Social Security Disability Insurance has many names. It is also known as
Title II benefits, SSD, SSDI, DIB, and just plain Social Security Disability benefits. To be eligible for these benefits the
individual must be "insured". To be insured, the individual must of worked long enough and paid Social Security
taxes so that they have enough credits. The amount of money one will get per month if they are found disabled is dependent
upon how much they paid into the system. It is also significant to know, the date that you are found to meet the definition
of disability under Social Security rules must be before your date of last insured. The date of last insured, sometimes just
called DLI, is usually five years from when the individual with a consistent work history stopped working. So as you
can see there is both a duration work test and a recent work test to determine if you are eligible. To
help you understand the durational and recent works test I have provided more information on the right side of this page.
Benefits are paid to the disabled person and to minor children. They can also sometimes be paid to disabled widows,
spouses and surviving divorced spouses which I will discuss later. Those who win their Social Security disability benefits
are entitled to Medicare in two years and six months from the date of onset. The date of onset is the date you are found to
meet the definition of disability.
Supplemental Security Income also has a few
names. These include SSI, and Title XVI benefits. To qualify for this program adults must be not only disabled but also have
limited income and resources. What does Social Security mean by limited income? Social Security will
consider the following things income: money earned from work, money received from other sources like unemployment benefits,
VA benefits, money from friends or relatives, Social Security benefits, workers compensation benefits, and free food and shelter.
What does Social Security mean by limited resources? Resources are things like cash, land, vehicles, personal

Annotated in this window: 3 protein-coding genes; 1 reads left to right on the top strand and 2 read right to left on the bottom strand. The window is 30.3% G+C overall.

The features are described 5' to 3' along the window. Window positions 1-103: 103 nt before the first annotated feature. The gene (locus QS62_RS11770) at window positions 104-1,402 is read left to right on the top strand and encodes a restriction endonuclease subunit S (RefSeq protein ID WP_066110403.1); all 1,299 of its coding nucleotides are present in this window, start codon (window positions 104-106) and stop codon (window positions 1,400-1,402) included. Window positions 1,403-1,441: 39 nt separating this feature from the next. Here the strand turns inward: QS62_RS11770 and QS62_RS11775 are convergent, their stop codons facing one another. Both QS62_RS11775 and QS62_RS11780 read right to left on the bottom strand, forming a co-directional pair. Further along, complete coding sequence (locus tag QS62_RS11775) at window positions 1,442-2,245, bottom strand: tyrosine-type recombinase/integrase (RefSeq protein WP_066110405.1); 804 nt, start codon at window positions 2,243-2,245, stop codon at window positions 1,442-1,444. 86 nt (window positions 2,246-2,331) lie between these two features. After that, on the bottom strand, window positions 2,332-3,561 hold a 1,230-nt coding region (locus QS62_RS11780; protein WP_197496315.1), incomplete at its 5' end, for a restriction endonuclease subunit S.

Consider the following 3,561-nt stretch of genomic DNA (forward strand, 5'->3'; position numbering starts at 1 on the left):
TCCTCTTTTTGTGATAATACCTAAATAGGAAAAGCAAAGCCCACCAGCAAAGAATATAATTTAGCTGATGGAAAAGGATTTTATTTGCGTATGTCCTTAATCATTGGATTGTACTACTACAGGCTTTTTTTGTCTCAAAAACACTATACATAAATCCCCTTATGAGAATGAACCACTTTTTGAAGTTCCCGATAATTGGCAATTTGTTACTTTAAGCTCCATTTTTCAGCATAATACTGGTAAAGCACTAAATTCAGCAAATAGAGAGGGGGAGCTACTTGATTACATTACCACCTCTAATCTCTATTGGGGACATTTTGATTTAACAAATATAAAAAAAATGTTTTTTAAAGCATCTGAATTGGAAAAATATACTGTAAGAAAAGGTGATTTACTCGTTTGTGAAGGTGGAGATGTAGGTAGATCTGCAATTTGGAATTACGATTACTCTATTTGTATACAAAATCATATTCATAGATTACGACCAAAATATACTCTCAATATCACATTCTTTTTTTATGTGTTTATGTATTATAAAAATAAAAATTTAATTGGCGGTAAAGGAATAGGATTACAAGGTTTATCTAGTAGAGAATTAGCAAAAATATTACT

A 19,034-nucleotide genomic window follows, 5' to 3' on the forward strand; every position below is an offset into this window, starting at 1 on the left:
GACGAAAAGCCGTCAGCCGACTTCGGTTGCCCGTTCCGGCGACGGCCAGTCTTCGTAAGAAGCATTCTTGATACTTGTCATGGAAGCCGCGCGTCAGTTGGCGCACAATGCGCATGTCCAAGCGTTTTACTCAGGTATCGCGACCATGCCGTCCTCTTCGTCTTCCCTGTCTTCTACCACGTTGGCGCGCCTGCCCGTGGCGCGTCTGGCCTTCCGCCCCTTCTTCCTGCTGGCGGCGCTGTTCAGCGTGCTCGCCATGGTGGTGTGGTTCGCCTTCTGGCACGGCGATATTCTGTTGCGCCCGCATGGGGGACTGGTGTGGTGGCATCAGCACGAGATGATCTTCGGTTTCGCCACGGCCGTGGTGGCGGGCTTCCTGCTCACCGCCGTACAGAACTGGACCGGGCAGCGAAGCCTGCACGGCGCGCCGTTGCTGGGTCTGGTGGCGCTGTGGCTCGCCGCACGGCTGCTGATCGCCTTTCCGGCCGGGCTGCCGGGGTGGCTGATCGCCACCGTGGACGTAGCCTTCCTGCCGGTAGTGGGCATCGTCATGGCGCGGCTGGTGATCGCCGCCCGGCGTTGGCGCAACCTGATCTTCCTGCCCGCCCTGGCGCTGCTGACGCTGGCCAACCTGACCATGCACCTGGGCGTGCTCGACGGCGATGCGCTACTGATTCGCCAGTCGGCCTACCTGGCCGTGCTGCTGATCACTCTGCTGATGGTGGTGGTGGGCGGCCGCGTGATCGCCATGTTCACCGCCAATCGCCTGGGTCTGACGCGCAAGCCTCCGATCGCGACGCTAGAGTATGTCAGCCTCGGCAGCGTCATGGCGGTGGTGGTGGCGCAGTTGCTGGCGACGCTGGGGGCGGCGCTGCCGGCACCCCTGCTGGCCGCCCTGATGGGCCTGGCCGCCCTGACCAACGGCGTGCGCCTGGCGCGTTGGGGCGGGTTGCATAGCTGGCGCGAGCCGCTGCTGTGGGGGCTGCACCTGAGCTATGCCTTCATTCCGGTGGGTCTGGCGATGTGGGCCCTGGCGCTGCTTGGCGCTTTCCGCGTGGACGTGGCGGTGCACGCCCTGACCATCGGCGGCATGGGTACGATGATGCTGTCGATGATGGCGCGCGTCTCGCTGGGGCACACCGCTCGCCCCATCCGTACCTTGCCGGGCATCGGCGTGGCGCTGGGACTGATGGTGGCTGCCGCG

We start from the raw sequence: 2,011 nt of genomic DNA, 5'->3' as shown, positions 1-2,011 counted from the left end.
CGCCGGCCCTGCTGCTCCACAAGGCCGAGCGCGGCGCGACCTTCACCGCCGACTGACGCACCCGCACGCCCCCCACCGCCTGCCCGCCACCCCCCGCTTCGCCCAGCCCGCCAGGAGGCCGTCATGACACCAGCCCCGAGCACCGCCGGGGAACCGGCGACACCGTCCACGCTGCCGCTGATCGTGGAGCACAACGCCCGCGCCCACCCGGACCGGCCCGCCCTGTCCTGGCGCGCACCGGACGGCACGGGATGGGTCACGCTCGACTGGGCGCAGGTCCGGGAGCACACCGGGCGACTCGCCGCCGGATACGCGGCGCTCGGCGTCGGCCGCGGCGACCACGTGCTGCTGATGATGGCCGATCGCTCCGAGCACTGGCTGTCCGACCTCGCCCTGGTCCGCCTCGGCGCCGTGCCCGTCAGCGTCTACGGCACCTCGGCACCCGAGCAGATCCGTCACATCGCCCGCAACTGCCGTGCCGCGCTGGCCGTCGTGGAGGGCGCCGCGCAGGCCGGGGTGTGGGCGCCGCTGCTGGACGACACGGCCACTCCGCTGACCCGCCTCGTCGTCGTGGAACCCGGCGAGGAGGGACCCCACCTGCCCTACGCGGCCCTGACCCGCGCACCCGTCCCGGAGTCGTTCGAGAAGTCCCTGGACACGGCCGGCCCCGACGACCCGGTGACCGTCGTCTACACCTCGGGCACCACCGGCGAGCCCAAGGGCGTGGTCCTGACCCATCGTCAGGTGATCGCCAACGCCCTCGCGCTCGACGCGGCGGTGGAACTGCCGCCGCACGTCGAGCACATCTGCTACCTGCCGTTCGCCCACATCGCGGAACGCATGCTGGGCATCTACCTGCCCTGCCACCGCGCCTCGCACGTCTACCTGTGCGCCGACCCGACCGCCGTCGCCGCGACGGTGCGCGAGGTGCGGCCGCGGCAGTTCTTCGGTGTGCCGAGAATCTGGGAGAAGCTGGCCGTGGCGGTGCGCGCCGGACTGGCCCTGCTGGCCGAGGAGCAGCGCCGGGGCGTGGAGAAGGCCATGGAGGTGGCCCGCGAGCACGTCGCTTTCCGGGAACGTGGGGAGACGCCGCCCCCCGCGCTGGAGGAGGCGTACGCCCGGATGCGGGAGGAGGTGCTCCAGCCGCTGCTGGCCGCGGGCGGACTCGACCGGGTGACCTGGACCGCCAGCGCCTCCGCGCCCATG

property, life insurance, bank accounts, stocks, US savings bonds and anything else that can be converted to cash and used
for food and shelter. SSI has limits on countable resources. For an individual it is $2000. For a couple it is $3000. To be eligible for SSI benefits you must also be a citizen or national of the United States or a non-citizen who meets the alien eligibility criteria.
Those who qualify for SSI will usually qualify for Medicaid as well. These benefits are paid out
of the general tax revenues and not the Social Security tax revenues.
is a disability program under Title XVI for children under age 18, or under 22 and regularly attending school, and are
disabled and the household in which they live has limited income and resources. Social Security will look at the amount
income and resources of the parents living with the child to determine if the child is eligible for these benefits.
This is called deeming and is beyond the discussion of this page. The best way to find out if your child is eligible
is to contact SSA.
Childhood disability benefits, also called disabled adult
child benefits are under Title II. It is important not to confuse these benefits with child's SSI benefits as they are completely
different. To qualify for childhood disability benefits the person must have been disabled before age 22 and continue to be
disabled. They must also have a parent who is on Social Security disability, or retired and collecting Social Security
benefits, or a parent must have died and the parent was fully insured when they died. What this all means is that
the adult child if they meet the above criteria is entitled to benefits based on the parents work record. Because these are
title II benefits the adult child who is disabled is also entitled to Medicare. To be eligible the disabled individual
must also not be married or have been married.
Disabled widows benefits are also under Title II. A disabled widow can get benefits based on the deceased spouse's earnings record but
you must be 50 years or older and the onset of your disability must have been within seven years of your spouse's death.
Social Security determines if you are disabled is the same for all of these programs that apply to adults. A Social Security
uses a five step process for disability.
If your child under 18 than the process to determine if you are disabled is different. See my page on
This page only provides a brief description of each of the disability programs available through Social
Security. To learn more about these programs it is important that you follow the links I've included which go into more detail.
I also encourage you to visit the Social Security Administration's website which has additional information on these programs.
My hope, is that this page gives you a good starting point to understanding what you may qualify for. If you have any questions
please do not hesitate to send me an e-mail.
Hopefully, you now know what program you may be eligible for. The next step is to research as much
as you can about how to win your disability benefits. You can visit my home page on my Social Security Disability Guide and see what other information you can learn to help you win. I hope you find the information in my website "Ultimatedisabilityguide"
useful and good luck.